The Australian Plantation Statistics 2014 update was released this week by the Australian Bureau of Agricultural and Resource Economics and Sciences (ABARES) and provides an up-to-date look at Australia’s softwood and hardwood plantations. The report found Australia’s total plantation estate remained stable in 2012–13, with a total of 2 012 500 hectares reported by plantation managers compared with 2 012 600 hectares in 2011–12.

About 2200 hectares of new plantation areas were reported to be established in 2012–13. This is the smallest area of new plantations established since the mid-1990s. The increase was offset by removal of existing plantation areas of around 2300 hectares that growers either deemed commercially unviable or did not replant at the end of their lease agreement. Removals of some plantation areas from active production are expected to continue over the next five years as some lease agreements reach completion and commercially unviable plantations are not replanted.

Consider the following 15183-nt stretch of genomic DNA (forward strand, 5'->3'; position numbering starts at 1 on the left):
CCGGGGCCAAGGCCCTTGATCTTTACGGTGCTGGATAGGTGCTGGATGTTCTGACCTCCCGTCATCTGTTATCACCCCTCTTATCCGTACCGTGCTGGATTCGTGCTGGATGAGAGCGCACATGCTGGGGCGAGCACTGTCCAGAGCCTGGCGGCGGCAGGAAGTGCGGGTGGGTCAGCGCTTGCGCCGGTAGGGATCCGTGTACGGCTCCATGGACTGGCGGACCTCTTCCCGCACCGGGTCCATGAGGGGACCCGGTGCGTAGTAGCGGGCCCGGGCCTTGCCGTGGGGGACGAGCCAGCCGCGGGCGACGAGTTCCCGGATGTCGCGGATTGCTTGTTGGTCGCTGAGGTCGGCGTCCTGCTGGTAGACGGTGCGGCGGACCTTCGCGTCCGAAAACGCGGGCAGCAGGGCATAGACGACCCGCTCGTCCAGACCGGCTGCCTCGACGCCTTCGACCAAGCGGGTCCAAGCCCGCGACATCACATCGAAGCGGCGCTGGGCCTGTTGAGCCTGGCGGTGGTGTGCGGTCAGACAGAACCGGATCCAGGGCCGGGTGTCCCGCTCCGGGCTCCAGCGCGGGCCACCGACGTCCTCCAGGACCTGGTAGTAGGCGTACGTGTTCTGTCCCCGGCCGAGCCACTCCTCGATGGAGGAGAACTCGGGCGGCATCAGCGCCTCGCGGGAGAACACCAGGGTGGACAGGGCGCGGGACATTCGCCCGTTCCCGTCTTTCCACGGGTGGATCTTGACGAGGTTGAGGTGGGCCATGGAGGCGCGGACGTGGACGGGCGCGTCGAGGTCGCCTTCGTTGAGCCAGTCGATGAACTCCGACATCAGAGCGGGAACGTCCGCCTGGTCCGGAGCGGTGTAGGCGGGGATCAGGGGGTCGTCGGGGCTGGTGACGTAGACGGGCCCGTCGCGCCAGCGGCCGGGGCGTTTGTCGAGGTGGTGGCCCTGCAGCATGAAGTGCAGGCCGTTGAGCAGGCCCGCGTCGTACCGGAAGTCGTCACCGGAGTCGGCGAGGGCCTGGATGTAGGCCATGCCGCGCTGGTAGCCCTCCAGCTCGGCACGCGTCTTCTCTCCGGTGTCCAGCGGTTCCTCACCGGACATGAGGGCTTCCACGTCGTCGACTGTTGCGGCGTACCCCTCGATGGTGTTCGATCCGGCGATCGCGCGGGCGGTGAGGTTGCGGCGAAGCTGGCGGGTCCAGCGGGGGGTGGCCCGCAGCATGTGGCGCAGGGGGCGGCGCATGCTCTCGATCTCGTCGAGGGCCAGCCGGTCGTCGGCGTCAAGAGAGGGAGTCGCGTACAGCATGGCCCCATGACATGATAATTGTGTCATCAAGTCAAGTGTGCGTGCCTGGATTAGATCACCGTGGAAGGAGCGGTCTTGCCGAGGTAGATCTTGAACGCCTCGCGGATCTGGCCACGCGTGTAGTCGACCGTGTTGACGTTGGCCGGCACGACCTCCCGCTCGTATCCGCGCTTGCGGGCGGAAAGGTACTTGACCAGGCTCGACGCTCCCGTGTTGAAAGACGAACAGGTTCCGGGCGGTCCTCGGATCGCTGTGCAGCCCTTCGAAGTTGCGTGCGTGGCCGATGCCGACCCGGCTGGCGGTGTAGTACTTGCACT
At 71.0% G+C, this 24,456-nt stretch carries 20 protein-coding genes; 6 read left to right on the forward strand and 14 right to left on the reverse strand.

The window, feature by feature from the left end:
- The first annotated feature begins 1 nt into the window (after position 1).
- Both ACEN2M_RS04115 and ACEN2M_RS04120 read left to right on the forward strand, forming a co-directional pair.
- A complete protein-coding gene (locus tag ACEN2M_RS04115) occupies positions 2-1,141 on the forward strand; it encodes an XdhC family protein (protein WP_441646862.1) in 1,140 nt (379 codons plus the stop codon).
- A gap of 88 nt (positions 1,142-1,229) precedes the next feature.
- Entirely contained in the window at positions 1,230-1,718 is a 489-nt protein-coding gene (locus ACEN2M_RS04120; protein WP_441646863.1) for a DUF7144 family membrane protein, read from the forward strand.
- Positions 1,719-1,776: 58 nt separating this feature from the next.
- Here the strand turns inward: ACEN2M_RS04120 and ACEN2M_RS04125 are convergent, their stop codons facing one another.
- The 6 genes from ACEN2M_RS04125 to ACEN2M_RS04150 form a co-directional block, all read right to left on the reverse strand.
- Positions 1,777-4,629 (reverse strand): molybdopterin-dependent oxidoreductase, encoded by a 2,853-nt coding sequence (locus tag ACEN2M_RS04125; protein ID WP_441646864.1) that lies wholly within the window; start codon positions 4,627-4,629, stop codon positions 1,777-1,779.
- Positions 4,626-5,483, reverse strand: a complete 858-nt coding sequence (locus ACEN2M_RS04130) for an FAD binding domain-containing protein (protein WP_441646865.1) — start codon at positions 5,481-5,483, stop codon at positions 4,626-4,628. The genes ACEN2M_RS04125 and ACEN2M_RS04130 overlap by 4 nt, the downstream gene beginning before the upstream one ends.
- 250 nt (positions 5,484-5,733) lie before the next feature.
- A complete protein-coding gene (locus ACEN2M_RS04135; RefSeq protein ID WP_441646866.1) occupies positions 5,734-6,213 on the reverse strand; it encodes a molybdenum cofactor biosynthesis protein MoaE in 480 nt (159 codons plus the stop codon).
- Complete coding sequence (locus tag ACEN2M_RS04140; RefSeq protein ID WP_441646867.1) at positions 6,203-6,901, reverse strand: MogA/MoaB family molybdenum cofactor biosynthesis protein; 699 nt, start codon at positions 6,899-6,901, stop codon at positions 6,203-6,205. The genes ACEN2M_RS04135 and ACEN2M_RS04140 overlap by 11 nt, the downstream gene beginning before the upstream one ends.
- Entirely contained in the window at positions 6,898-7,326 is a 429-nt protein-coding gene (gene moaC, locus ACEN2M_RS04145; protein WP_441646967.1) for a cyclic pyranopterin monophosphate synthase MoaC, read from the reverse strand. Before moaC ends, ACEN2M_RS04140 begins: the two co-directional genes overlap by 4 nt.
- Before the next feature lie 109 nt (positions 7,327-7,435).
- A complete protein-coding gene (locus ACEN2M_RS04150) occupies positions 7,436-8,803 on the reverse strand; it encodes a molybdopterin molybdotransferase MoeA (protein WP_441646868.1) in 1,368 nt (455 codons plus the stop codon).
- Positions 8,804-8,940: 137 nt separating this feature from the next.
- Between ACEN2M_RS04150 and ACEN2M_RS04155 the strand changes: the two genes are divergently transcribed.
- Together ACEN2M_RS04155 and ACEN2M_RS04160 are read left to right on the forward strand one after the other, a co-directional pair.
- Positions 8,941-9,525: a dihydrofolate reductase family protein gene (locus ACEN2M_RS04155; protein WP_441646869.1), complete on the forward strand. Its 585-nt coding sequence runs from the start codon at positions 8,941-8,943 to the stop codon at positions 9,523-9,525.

Between 2000–01 and 2012–13 the new plantation establishment rate declined in all states and territories except the Northern Territory. A copy of the full report can be found by clicking here

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Former Gunns sawmill to be restored for timber processing

Andrew Nikolic, MP for Bass, announced this week approval of a AU$3 million funding package under the Australian Government’s Tasmanian Jobs and Growth Plan for a major project in Scottsdale. Under the funding agreement, Dorset Renewable Industries Pty Ltd will undertake to restore timber processing capabilities in Scottsdale. A formal agreement with the Department of Infrastructure and Regional Development is currently being negotiated.